When Tom Bentley moved to Seattle, his plan was to live with a friend. He didn’t think that, instead, he’d be sharing the apartment with a stranger.
“(My friend) left me in this one-room apartment with a guy he’d invited to stay for a few days,” Bentley tells MainStreet. “(The man) had just been discharged from a psychiatric hospital for trying to stab his father with kitchen knife and then plunging through a second story plate glass window.”
Bentley explains that his friend then left town for a few months, allowing this man to take up permanent residence in their now-shared home. Not surprisingly, this wasn’t a match made in heaven. According to Bentley, his new roommate would howl at night, smoke, share strange sexual theories and leave open soup cans in the refrigerator for later consumption.
While Bentley’s experience is extreme (we hope), he’s certainly not the only person out there who has a bad roommate. Unfortunately, getting rid of your problematic pad pal is not as easy as, say, getting your security deposit back from a greedy landlord.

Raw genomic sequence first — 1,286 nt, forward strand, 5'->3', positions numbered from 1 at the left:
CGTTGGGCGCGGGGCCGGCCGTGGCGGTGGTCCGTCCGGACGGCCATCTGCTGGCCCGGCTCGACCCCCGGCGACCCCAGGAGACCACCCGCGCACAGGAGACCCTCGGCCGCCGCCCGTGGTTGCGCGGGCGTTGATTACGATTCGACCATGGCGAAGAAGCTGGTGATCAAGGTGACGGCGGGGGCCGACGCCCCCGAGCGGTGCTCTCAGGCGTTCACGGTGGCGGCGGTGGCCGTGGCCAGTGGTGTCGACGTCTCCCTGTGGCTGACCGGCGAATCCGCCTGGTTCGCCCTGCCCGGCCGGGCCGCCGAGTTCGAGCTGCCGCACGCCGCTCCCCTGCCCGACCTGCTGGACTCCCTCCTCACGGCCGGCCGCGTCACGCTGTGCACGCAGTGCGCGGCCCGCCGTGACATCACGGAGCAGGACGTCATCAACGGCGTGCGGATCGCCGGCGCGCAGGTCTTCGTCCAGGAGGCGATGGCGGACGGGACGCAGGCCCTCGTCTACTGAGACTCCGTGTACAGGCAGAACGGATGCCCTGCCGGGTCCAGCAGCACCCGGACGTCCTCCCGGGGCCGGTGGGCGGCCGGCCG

“Before accepting a roommate, you may want to think twice,” Scott Paxton, Director of the Rental Protection Agency, warns. “Resolving roommate disputes can be ugly and downright difficult.”
Scott Behren, a lawyer at Behren Law Firm, agrees, saying “if your name is not on the lease, you have limited options.” However, he adds that leaseholders shouldn’t go changing the locks or throwing a roommate’s personal possessions on the streets either. Tenants who signed a lease can be held accountable for kicking a roommate to the curb. (They can, also, as Paxton points out, be in breach of this lease as most landlords prohibit subletting to avoid the types of problems we are talking about, so those looking to take on a roommate to save some money should read their signed agreements carefully.)